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What are Your Influences, part 2

Banes at 12:00AM, Nov. 12, 2015

It was great to read about the various influences on people's comics last week. I don't know if this topic called for a second part, er, so here it is!

Once again, these are the major influences I've identified for my current comic, Typical Strange. They stretch back through most of my life of watching/reading stuff.
Last week, I identified The Muppet Show, Clerks and the Kevin Smith oeuvre(?), and the Myth series by Robert Asprin. Here's last week's article:

And here are the rest!


Is anyone NOT sick of hearing me talk about Archie all the time? I blame HippieVan, who did some articles about Archie awhile back and reminded me what a deep, lifelong love I have for those characters.

The notion of a close-knit group of friends with interesting emotional connections/tensions between them, and who each go a little nuts from time to time, made a huge impact on me and is something that appears in a lot of stuff I've written. Jughead is the greatest comic book character ever, for my money; he's the prototypical wacky best friend/eccentric hero that shows up in a LOT of the stuff I like: see Randal in Clerks, Aahz in the Myth books, and on and on. Jughead led directly to my characters TK and Penelope.

I particularly loved the stories drawn by Harry Lucey.

The Facts of Life/Three's Company/sit coms

Okay, I can't say I'm proud of this. It's something I realized only last week as I was unpacking my influences. But as a very young guy, the shows I was obsessed with were 80's sitcoms.

The quartet of diverse personalities on the Facts of Life (especially the tension between spoiled princess Blair and my favourite, tough tomboy Jo) was endlessly compelling to me. I watched reruns every day. My comic is often very sit-com like, and a LOT of my plots came from ‘Facts, Three’s Company, and Family Ties.

Honestly, this might not be a good thing. But that corny sit com influence is all over the plots I write.

The Uncanny X-Men

X-Men comics, especially the Chris Claremont years (drawn by Dave Cockrum, John Byrne, John Romita, Marc Silvestri, Arthur Adams, John Bolton, etc) might be the biggest influence on almost everything I've written.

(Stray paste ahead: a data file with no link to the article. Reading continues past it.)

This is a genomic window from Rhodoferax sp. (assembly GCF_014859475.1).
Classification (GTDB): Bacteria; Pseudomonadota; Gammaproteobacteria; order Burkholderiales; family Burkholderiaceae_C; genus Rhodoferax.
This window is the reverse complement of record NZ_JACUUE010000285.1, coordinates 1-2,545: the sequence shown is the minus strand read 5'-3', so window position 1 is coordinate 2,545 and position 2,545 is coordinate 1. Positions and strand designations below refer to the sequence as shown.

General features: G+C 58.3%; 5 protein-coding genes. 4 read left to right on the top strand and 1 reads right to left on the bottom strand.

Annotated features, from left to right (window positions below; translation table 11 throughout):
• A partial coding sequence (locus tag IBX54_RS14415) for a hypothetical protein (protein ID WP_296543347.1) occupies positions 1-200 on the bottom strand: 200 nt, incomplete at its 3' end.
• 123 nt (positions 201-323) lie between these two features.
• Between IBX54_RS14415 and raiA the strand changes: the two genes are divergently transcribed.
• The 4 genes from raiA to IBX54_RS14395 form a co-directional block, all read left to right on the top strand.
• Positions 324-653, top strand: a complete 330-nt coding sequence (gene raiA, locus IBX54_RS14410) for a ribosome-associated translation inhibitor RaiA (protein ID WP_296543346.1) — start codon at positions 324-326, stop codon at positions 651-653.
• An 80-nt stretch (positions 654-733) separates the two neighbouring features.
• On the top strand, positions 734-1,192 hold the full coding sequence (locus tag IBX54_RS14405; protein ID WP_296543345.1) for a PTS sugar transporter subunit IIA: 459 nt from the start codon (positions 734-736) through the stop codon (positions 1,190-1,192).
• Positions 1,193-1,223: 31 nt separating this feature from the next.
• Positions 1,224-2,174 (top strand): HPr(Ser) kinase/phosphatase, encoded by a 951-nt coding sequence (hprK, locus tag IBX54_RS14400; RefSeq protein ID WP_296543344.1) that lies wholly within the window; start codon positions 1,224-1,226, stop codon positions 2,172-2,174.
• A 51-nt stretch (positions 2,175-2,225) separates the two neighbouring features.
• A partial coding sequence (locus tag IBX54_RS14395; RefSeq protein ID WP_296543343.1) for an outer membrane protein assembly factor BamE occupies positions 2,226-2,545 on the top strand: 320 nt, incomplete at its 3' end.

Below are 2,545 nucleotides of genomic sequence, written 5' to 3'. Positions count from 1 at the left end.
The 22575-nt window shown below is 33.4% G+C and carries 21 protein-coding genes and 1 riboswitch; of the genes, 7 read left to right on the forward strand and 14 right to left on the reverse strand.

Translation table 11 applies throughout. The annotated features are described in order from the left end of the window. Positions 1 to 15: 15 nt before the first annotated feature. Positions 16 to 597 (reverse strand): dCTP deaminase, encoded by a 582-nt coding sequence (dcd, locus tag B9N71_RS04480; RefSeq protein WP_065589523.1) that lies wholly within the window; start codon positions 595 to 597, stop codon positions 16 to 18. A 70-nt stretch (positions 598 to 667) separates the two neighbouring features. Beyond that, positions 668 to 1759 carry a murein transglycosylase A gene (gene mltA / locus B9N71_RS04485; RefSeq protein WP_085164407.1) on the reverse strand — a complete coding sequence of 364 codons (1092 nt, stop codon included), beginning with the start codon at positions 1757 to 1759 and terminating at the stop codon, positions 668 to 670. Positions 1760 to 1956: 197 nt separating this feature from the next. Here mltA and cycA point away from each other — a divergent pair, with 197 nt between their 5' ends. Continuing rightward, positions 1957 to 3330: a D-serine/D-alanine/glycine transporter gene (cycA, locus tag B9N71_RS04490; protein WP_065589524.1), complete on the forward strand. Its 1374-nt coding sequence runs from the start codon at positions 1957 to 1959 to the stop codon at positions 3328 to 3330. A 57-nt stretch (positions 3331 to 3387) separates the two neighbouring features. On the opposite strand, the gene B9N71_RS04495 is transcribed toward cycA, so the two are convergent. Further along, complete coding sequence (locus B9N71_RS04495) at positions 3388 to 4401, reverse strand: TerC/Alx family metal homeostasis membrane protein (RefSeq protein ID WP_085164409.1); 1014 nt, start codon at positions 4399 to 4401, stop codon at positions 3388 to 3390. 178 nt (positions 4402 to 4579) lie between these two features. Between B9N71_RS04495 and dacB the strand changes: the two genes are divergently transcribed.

Even though I don't do many superhero stories, the attitude, the mood, and the way a cast of characters relate to each other in the best X-Men stories is something that's deeply ingrained in me. The cast of mutants who don't truly belong anywhere but with each other led directly to my cast of slackers. The idea of personal, small stories and then bigger team adventures is what I try to do.

There's a tension to a good cast of characters. They butt heads with each other, but they belong together. They might leave the group to have their own adventures, but always come back.

The Claremont stories from that era is the best the X-Men have to offer as far as I know; those are the stories that were largely adapted into the movies.

Anyway, that's about it! If you have more to share about your own influences, please do!

See you next week!




darkace at 2:43AM, Nov. 14, 2015

My big influences are Jim Lee, along with Brett Booth, Mat Broome, Jimmy Palmiotti and Amanda Conner artists to name a few. As for shows--Gargoyles and Batman Beyond are a couple from a long list.

Unka John at 9:52AM, Nov. 13, 2015

Oddly, I consider Jack Kirby a major influence, even though I don't do a superhero strip and don't see any similarity between my style and his. I count Herriman and Walt Kelly as influences but again, so similarities. I probably show direct influence of Playboy cartoonist Eldon Dedini more than the others. For some reason I get more comparisons with Crumb from readers but I don't see it.

jerrie at 1:16PM, Nov. 12, 2015

yes. he IS still great, and he's my all time favorite mainstream comics artist

Banes at 9:48AM, Nov. 12, 2015

@jerrie - for sure; Claremont's is one of the most legendary runs in comics. I didn't read Titans but another thing about those long running team books i love is the way they establish a LONG history and bring side characters back over time and have sequals to older stories. My comic has been going long enough to start doing that, which thrills me!! John Byrne was/is amazing. I agree that his early work is even better (though he's always great).

jerrie at 9:23AM, Nov. 12, 2015

I loved Chris Claremonts writing on Xmen....and Marv Wolfman's writing on Teen Titans. And I just flipped over John Byrnes art...especially his early work

Banes at 6:50AM, Nov. 12, 2015

@KimLuster - thanks! Yeah, I remember that line too; that's exactly it! XD

Banes at 6:49AM, Nov. 12, 2015

@bravo - you speak truth! Did you attend the funeral of the girl who drowned, where apparently Randal leaned on the casket and the girl's body fell out?

KimLuster at 6:22AM, Nov. 12, 2015

I can certainly see the influence of these sitcoms in your stuff...! You certainly do the homages well..! As I don't read superhero comics hardly ever so I can't see the X-Men influence as much, but I do remember running across a quote from Wolverine in some article that encapsulates what you say about misfits sticking together... Another superhero is insulting Cyclops and Wolverine takes up for him: "Back Off! Cyclops is a jerk - but he's OUR jerk!!" That's perfect!!

bravo1102 at 12:59AM, Nov. 12, 2015

Kevin Smith's Clerks etc are collectively referred to as the View Askewniverse. Some of us are lucky enough to live where it is set. I'm only right down the highway from the Quikstop and substitute taught in the HS Randall and Dante graduated from.

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